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More Washington Postal Workers Infected With Inhaled Anthrax


U.S. officials say two mail workers in the nation's capital have died from what is suspected to be exposure to anthrax. Another Washington-area postal worker has tested positive for the disease.

Health officials are still waiting for final test results in the deaths of the two men who handled mail headed for the U.S. Capitol, where anthrax-laced letters have been found in the offices of the U.S. Senate. Homeland Security Director Tom Ridge said Monday's deaths appear to be the result of exposure to anthrax. "We are still undergoing final tests to determine absolutely if these two deaths were related to anthrax exposure," Ridge continued. "The cause of death, to date is unclear. But I will tell you what is very clear. It is very clear that their symptoms are suspicious and their deaths are likely due to anthrax."

Mr. Ridge met with President Bush Monday to brief him on the ongoing investigation into the spread of anthrax. Two other Washington-area mail workers have tested positive for inhaled anthrax. Both are being treated with antibiotics at local hospitals.

Nine other postal workers have symptoms that could be anthrax-related. In light of the cases now discovered, Washington's chief medical officer Dr. Ivan Walks has ordered preventative treatment for everyone who worked in areas affected at the Brentwood mail facility and another airmail facility near Baltimore-Washington International airport, or BWI. "Currently, with all of the science that we have, all of our highly-suspicious cases and our two, and only two, confirmed cases of inhalation anthrax are folks who worked in the employee work area of the Brentwood Mail Facility, and a result, we are at this time recommending prophylactic treatment for only people who worked at the employee work area of the Brentwood facility and the airmail facility that is near BWI," Dr. Walks said.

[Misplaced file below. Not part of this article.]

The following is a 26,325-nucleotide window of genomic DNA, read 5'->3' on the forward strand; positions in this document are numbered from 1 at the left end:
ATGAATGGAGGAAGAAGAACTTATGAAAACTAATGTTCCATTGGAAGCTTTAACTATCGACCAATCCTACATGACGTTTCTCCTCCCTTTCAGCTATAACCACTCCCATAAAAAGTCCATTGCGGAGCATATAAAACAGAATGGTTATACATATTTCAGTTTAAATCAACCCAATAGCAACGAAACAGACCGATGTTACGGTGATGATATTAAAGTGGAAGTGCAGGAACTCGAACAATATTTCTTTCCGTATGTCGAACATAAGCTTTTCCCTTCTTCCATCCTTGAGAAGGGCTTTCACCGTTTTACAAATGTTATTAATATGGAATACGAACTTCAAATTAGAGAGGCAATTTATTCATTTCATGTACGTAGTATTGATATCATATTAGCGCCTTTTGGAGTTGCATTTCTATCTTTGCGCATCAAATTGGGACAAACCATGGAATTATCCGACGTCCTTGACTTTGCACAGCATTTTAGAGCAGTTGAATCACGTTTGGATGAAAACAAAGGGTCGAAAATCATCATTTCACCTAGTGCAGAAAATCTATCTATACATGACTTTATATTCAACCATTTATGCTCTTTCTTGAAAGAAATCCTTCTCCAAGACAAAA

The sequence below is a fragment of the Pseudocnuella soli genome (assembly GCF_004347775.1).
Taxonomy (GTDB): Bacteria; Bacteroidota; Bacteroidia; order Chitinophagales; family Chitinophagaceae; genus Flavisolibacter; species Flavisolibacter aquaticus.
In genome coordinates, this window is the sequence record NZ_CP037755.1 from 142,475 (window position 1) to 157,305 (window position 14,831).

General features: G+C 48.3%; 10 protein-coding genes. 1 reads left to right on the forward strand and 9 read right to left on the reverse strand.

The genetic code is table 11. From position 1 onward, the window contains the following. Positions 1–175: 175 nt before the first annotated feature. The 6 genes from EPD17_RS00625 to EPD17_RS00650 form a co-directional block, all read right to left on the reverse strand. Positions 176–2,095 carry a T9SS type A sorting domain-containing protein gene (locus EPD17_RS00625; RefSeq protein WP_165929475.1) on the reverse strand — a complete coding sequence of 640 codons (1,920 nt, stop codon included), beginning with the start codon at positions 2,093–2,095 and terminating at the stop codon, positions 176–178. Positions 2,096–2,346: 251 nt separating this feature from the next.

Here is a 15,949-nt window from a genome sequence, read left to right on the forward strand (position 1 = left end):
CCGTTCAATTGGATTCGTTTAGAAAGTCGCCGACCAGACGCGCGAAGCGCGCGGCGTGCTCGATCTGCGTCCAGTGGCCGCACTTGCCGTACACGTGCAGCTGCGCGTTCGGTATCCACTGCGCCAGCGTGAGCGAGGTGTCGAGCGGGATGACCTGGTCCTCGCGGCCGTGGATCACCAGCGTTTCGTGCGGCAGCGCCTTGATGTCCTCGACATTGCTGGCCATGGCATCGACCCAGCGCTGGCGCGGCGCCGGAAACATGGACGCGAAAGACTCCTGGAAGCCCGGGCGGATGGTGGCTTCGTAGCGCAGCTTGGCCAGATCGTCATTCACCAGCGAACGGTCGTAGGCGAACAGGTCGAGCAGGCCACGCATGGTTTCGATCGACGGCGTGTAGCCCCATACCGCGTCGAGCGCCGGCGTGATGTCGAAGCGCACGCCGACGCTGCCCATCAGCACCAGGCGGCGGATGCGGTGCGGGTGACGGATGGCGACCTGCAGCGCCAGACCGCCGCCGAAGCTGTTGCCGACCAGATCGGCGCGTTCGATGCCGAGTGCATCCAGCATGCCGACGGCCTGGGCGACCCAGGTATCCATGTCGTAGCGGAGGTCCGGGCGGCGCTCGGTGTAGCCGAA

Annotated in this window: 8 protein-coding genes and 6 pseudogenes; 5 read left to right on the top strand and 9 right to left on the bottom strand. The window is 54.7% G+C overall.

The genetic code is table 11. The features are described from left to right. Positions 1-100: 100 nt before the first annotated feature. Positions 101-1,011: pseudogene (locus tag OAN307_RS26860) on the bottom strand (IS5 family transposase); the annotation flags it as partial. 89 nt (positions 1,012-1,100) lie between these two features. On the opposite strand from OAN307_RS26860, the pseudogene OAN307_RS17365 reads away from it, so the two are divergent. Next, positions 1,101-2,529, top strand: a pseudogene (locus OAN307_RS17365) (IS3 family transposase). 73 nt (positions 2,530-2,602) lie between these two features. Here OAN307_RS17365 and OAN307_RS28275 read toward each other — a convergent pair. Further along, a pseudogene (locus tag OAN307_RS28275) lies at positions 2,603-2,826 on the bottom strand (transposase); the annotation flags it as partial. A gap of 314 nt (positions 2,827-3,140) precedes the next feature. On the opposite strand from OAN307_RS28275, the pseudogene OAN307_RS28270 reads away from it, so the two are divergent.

Dr. Walks says anyone who was in those affected areas at anytime over the last eleven days should immediately report to DC General Hospital for testing and preventative treatment.

Some postal workers have criticized local officials for not testing them sooner, especially as anthrax-laced mail was first discovered on Capitol Hill last week. Postal officials say they have been following recommendations from the U.S. Centers for Disease Control, which decided not to test postal workers until there was evidence of contamination.

Washington Mayor Anthony Williams said health officials throughout the region are working together to protect the public and ensure proper treatment for mail workers exposed to the potentially fatal bacteria. "Our country is a country of great institutions, but these institutions are made-up of real people in real neighborhoods, with real families and lives and hopes and dreams," Williams continued. "That these postal workers are yet another series of workers who in the act of doing their duty are in harms way, and certainly everyone in our city our hearts and our prayers go out to them."

More than 2,000 Washington-area mail workers have been screened for the bacteria. Investigators are trying to figure out whether the Washington cases of anthrax come from the same strain as traces of the disease delivered to media outlets in New York and Florida.

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